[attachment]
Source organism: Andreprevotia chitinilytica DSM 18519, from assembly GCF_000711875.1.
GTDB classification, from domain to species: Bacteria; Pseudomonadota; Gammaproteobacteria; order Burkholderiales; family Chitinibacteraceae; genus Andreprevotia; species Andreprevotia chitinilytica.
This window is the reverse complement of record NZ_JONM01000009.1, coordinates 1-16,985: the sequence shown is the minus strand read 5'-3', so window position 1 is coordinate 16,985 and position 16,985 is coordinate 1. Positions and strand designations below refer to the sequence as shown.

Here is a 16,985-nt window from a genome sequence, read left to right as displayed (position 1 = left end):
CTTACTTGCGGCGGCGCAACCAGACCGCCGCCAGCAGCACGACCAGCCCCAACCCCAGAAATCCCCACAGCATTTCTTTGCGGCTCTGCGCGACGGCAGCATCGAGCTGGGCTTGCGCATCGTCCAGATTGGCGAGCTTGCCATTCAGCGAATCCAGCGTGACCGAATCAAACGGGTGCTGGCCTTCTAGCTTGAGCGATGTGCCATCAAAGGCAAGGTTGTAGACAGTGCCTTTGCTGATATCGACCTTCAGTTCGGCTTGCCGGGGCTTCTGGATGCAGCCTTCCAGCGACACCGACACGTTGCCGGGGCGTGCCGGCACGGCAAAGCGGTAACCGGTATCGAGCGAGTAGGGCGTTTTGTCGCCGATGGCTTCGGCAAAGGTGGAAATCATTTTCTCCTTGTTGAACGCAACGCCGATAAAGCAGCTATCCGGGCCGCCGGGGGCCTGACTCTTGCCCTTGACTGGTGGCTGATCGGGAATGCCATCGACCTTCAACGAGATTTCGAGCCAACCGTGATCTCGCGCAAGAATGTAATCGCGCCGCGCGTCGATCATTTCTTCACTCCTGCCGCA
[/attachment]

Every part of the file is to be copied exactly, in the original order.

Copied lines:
Source organism: Andreprevotia chitinilytica DSM 18519, from assembly GCF_000711875.1.
GTDB classification, from domain to species: Bacteria; Pseudomonadota; Gammaproteobacteria; order Burkholderiales; family Chitinibacteraceae; genus Andreprevotia; species Andreprevotia chitinilytica.
This window is the reverse complement of record NZ_JONM01000009.1, coordinates 1-16,985: the sequence shown is the minus strand read 5'-3', so window position 1 is coordinate 16,985 and position 16,985 is coordinate 1. Positions and strand designations below refer to the sequence as shown.

Here is a 16,985-nt window from a genome sequence, read left to right as displayed (position 1 = left end):
CTTACTTGCGGCGGCGCAACCAGACCGCCGCCAGCAGCACGACCAGCCCCAACCCCAGAAATCCCCACAGCATTTCTTTGCGGCTCTGCGCGACGGCAGCATCGAGCTGGGCTTGCGCATCGTCCAGATTGGCGAGCTTGCCATTCAGCGAATCCAGCGTGACCGAATCAAACGGGTGCTGGCCTTCTAGCTTGAGCGATGTGCCATCAAAGGCAAGGTTGTAGACAGTGCCTTTGCTGATATCGACCTTCAGTTCGGCTTGCCGGGGCTTCTGGATGCAGCCTTCCAGCGACACCGACACGTTGCCGGGGCGTGCCGGCACGGCAAAGCGGTAACCGGTATCGAGCGAGTAGGGCGTTTTGTCGCCGATGGCTTCGGCAAAGGTGGAAATCATTTTCTCCTTGTTGAACGCAACGCCGATAAAGCAGCTATCCGGGCCGCCGGGGGCCTGACTCTTGCCCTTGACTGGTGGCTGATCGGGAATGCCATCGACCTTCAACGAGATTTCGAGCCAACCGTGATCTCGCGCAAGAATGTAATCGCGCCGCGCGTCGATCATTTCTTCACTCCTGCCGCA